I’ve been looking at an old bee book, The Lore of the Honey Bee by Tickner Edwardes. There’s almost nothing in it of relevance to us because he was what we’d call a conventional beekeeper, and the book was written in 1908 before… well, everything: mechanised agriculture, varroa, even tracheal mites. But he mentions a few things in passing I thought noteworthy…
- Around 1900, it was still common practise to sulfur (kill) bees to harvest honey in cottage skep apiaries
- He mentions undertaker bees flying off with dead larvae. This is a record of a form of hygienic behaviour as early as 1908. The cause of death isn’t mentioned, but it is only talked of in passing as if it is a constant low level thing rather than a response to exceptional mass death from, say, foulbrood.
- There are general purpose workers at the entrance of a strong colony who pick up dropped pollen loads, groom returning foragers covered in pollen dust etc. I’ve never noticed that behaviour myself. Again perhaps an indication that the potential for hygienic behaviour was present even then. I think he was working primarily with British Black bees.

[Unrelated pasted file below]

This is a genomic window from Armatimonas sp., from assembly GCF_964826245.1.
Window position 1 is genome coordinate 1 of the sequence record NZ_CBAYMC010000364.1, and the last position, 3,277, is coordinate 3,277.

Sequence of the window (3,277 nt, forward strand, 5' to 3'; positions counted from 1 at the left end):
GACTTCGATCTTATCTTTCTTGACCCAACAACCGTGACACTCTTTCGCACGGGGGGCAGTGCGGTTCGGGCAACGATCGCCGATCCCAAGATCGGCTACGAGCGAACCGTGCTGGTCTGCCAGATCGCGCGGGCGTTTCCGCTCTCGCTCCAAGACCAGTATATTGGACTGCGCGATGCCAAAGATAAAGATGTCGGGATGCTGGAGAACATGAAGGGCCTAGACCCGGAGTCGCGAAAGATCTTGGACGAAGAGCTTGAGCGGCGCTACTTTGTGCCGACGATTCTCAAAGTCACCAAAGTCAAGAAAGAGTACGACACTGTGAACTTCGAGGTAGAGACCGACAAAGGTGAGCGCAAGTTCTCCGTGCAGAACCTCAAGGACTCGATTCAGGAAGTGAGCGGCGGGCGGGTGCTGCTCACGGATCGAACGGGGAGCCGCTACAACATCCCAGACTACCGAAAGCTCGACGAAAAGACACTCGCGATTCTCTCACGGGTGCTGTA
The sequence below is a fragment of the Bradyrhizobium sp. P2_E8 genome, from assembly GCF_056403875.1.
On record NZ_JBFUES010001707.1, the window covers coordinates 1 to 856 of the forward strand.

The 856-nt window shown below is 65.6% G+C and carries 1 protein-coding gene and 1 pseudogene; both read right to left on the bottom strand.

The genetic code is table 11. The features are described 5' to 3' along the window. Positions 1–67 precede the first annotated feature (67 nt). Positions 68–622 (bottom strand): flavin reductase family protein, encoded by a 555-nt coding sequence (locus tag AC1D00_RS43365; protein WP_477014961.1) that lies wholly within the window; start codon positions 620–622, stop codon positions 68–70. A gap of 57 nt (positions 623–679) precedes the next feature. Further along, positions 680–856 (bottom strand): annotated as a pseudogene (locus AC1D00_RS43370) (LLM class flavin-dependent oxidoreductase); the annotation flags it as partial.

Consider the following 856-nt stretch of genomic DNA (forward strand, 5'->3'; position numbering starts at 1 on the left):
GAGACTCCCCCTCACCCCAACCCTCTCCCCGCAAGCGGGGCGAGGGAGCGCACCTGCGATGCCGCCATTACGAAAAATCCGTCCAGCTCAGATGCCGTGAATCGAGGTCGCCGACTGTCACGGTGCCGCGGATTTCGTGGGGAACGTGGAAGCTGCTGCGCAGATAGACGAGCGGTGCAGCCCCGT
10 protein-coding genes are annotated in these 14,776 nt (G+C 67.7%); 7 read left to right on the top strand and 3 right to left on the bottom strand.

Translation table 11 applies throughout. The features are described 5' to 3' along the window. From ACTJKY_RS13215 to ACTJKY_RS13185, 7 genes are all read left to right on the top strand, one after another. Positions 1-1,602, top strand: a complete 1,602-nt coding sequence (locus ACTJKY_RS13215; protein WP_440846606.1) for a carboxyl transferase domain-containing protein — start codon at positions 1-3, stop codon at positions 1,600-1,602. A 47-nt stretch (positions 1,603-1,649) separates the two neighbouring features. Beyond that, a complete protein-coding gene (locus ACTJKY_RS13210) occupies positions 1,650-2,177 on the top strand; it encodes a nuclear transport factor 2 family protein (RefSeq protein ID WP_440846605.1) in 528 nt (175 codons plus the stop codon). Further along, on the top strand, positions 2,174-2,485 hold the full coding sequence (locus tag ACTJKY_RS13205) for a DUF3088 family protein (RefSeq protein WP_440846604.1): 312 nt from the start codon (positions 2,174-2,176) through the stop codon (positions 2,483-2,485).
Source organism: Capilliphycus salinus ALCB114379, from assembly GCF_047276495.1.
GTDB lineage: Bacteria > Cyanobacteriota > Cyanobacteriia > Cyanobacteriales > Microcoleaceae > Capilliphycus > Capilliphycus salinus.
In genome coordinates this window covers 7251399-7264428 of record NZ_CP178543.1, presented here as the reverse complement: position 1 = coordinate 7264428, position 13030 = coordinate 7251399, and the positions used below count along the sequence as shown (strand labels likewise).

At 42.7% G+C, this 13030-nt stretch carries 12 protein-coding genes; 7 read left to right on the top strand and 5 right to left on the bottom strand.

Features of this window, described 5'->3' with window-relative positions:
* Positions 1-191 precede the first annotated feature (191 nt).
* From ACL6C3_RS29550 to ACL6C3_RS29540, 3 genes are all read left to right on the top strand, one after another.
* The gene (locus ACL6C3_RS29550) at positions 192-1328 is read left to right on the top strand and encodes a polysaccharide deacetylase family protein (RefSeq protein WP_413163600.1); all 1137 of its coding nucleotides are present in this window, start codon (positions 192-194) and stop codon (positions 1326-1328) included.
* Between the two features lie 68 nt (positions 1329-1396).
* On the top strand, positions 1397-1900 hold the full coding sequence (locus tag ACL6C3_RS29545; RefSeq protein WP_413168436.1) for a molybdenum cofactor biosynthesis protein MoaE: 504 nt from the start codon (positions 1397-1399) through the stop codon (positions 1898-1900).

- He mentions an old trick where people went up to strong hives at night with a candle, which of course was a common light source then. If you hold it next to the entrance while they are fanning the candle gets snuffed out.
- You often see ranks of bees outside a hive entrance fanning air to cool and ventilate it. But inside a hot hive in sun are further ranks of fanners directing the entrance draught around, primarily towards the honey processing areas at sides and top; the air is sucked in one side of an entrance and flows out the other side. In really large colonies they form a double-loop circuit where air comes in both sides of the entrance and out the centre. They will stop up “helpful” holes you add above.
I thought that last point might be of interest to Gareth John, who has been experimenting with entrances at different heights, and brought it to his attention. Gareth had the following to say on ventilation:
“I too have found that the air goes in on one side of the entrance and out on the other if it is a slot entrance. On those hives that have three round entrances, one near the bottom, one near the middle and one near the top (Einraumbeute and Freedom Hive), I find that ventilation is often in at the bottom entrance and out at the top with the middle used for flying.”